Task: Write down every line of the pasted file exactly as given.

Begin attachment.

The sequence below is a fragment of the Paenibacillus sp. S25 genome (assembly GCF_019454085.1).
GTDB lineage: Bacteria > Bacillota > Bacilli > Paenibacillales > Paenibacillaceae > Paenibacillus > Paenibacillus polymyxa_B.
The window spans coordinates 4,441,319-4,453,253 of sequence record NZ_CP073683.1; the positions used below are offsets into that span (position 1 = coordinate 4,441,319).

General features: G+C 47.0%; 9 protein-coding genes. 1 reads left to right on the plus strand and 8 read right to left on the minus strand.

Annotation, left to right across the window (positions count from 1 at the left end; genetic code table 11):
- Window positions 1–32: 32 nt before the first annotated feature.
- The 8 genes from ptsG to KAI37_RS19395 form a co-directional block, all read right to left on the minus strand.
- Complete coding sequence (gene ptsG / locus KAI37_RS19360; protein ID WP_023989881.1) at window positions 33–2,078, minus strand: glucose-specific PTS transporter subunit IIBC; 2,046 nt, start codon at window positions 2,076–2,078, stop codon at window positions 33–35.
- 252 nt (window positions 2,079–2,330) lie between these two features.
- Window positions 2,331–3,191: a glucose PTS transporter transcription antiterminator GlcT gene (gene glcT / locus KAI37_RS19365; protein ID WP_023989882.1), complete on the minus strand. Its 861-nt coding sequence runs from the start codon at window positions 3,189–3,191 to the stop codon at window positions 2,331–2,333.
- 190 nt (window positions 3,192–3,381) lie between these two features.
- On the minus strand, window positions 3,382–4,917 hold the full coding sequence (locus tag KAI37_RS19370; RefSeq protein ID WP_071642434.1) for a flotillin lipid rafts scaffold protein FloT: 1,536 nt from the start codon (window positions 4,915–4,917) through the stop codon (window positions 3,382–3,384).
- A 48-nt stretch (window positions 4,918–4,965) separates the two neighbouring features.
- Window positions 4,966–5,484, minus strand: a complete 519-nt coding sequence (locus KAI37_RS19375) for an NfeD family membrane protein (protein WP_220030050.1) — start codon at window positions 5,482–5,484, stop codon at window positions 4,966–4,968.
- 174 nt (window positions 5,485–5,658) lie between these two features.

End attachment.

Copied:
The sequence below is a fragment of the Paenibacillus sp. S25 genome (assembly GCF_019454085.1).
GTDB lineage: Bacteria > Bacillota > Bacilli > Paenibacillales > Paenibacillaceae > Paenibacillus > Paenibacillus polymyxa_B.
The window spans coordinates 4,441,319-4,453,253 of sequence record NZ_CP073683.1; the positions used below are offsets into that span (position 1 = coordinate 4,441,319).

General features: G+C 47.0%; 9 protein-coding genes. 1 reads left to right on the plus strand and 8 read right to left on the minus strand.

Annotation, left to right across the window (positions count from 1 at the left end; genetic code table 11):
- Window positions 1–32: 32 nt before the first annotated feature.
- The 8 genes from ptsG to KAI37_RS19395 form a co-directional block, all read right to left on the minus strand.
- Complete coding sequence (gene ptsG / locus KAI37_RS19360; protein ID WP_023989881.1) at window positions 33–2,078, minus strand: glucose-specific PTS transporter subunit IIBC; 2,046 nt, start codon at window positions 2,076–2,078, stop codon at window positions 33–35.
- 252 nt (window positions 2,079–2,330) lie between these two features.
- Window positions 2,331–3,191: a glucose PTS transporter transcription antiterminator GlcT gene (gene glcT / locus KAI37_RS19365; protein ID WP_023989882.1), complete on the minus strand. Its 861-nt coding sequence runs from the start codon at window positions 3,189–3,191 to the stop codon at window positions 2,331–2,333.
- 190 nt (window positions 3,192–3,381) lie between these two features.
- On the minus strand, window positions 3,382–4,917 hold the full coding sequence (locus tag KAI37_RS19370; RefSeq protein ID WP_071642434.1) for a flotillin lipid rafts scaffold protein FloT: 1,536 nt from the start codon (window positions 4,915–4,917) through the stop codon (window positions 3,382–3,384).
- A 48-nt stretch (window positions 4,918–4,965) separates the two neighbouring features.
- Window positions 4,966–5,484, minus strand: a complete 519-nt coding sequence (locus KAI37_RS19375) for an NfeD family membrane protein (protein WP_220030050.1) — start codon at window positions 5,482–5,484, stop codon at window positions 4,966–4,968.
- 174 nt (window positions 5,485–5,658) lie between these two features.